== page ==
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Instamatic Gratification

Today’s Scrapbook Update guest blogger is Tami Morrison.

Tami is a mom of four and a sucker for great color combos, fun containers, clever packaging, and stationery products of pretty much any kind. She’s one of the REAL housewives of Orange County where she stays chronically busy and one step behind the housekeeping at all times. She believes that scrapbooking helps her keep the focus on the fun; she only wishes it also helped keep the kitchen floor from being sticky. Visit her blog, follow her on Twitter, or take a class from her at Big Picture Scrapbooking.

polaroid_1976The Polaroid camera is a photography icon synonymous with fun. I vividly remember snapping photos with my mid-1970s version and excitedly waiting for the picture to appear. Something about that instant gratification factor turned mediocre photo quality into a magical experience.

When Polaroid announced in early 2008 that it would cease production, it was the instamatic shot heard round the world. Photography enthusiasts clamored to hoard the last of the film, and SavePolaroid.com was born to, well, save Polaroid.

Fortunately, the crusade was relatively short-lived. On October 13 of this year it was announced that Polaroid cameras and film will be revived in 2010, in a collaboration between Polaroid and The Impossible Project, the company who bought the original Holland manufacturing plant.

This is great news for Polaroid fans. But if you’re itching to hold some grainy nostalgia in the palm of your hand right now, you do have a few other immediate options.

Instax Mini 7sThe new Fujiilm Instax MINI 7 was released in October in the US, after being well received in Europe and Asia. The prints are similar in size to a credit card, and the look is described by Photojojo http://photojojo.com/ as that “classic instant film look that everyone loves”. The Instax features four different exposure settings for indoor/outdoor photography, a built-in flash, and a wide angle lens…attributes that give the photographer more control than with its Polaroid cousin.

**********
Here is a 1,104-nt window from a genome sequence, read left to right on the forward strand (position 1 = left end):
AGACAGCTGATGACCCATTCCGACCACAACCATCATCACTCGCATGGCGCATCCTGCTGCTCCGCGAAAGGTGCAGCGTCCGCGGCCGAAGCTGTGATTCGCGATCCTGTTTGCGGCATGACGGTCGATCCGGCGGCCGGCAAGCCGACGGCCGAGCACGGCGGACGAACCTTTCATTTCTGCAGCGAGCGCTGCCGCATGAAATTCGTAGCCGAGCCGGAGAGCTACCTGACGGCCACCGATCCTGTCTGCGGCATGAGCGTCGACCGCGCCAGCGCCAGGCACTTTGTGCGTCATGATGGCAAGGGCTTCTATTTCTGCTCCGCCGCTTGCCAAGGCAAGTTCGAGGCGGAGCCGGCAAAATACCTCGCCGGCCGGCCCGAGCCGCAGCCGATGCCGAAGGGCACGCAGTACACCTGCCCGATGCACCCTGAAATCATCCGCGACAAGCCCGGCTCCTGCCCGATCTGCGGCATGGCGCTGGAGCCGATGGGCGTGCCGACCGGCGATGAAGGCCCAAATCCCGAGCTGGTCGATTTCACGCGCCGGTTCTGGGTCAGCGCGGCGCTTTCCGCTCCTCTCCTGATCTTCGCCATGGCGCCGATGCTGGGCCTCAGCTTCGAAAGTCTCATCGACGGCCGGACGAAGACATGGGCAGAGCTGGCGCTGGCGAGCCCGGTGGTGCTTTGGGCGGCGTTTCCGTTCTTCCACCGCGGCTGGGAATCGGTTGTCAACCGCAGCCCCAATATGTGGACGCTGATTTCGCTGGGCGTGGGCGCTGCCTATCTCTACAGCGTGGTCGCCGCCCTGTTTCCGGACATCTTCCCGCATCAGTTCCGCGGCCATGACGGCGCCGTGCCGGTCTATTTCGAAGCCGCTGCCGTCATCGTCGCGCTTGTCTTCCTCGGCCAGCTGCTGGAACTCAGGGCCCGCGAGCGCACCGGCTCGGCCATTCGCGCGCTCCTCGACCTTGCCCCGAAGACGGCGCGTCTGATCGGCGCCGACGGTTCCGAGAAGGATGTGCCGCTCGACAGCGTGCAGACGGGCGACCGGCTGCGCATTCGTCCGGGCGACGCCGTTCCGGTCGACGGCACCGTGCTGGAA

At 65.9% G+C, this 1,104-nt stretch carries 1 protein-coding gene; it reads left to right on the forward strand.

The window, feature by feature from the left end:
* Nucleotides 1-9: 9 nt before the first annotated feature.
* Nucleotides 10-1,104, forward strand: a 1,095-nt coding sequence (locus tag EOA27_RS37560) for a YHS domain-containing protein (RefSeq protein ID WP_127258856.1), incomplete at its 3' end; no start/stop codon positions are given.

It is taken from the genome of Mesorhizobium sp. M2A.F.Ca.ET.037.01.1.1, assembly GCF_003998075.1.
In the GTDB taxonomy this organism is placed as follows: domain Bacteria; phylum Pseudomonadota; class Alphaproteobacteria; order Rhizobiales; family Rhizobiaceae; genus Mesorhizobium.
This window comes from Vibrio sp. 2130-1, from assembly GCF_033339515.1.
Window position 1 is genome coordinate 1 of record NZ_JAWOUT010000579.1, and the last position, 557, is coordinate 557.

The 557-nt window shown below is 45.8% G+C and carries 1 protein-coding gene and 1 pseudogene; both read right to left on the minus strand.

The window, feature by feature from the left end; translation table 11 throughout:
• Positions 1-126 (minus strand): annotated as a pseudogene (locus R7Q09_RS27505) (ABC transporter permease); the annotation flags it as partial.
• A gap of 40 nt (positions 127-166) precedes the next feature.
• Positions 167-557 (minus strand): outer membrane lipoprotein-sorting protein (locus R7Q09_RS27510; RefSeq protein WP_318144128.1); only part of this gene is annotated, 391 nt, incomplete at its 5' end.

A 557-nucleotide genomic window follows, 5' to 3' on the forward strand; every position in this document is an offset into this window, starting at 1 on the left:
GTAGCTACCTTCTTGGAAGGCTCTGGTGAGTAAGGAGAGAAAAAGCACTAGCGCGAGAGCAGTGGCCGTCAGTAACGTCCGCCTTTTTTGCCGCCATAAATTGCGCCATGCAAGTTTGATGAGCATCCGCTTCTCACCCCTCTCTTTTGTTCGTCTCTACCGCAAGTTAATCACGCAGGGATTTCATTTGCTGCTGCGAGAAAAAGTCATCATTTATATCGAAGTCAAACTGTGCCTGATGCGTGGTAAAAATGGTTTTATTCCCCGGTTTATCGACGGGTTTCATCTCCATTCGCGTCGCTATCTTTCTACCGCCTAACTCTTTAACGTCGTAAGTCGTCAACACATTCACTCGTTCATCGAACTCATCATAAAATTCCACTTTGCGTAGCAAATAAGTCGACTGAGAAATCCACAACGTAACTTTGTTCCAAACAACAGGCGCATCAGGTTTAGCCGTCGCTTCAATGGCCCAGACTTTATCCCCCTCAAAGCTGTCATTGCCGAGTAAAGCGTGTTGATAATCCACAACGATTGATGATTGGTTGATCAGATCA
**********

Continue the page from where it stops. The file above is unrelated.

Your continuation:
Shaking an instant photo while it develops seems to be a universal habit, even though experts say it’s no longer necessary. There was a time when shaking helped dry the chemicals more quickly, but the modern version dries behind a clear plastic coating.

Still, if you just can’t resist the urge to “shake it like a Polaroid picture” (in the immortal words of that 1990s Outkast song), maybe the Shake It iPhone app is for you. For 99 cents, you can download an entertaining Polaroid experience on your iPhone. Snap a photo, shake the phone to help it develop faster, and presto! The square shape, color saturation, and white borders make it look just like a Polaroid. (Hint: this is a great app to keep the kids busy at the mall, and you will wind up with all kinds of interesting kids-eye-view pictures of mall life — and if you’re lucky, a pair of jeans that fits).

Want that “fauxlaroid” look on a scrapbook page? The iPhone photo quality is not great for printing, but with the Retro Digital Frames from Ella Publishing, any photo on your computer can have a cool Polaroid vibe. Simply download the digital elements and follow the included instructions to give any photo in your library that retro Polaroid charm.

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The Polaroid phenomenon is an example of how, even within a changing industry, a good idea can equal long-term staying power.

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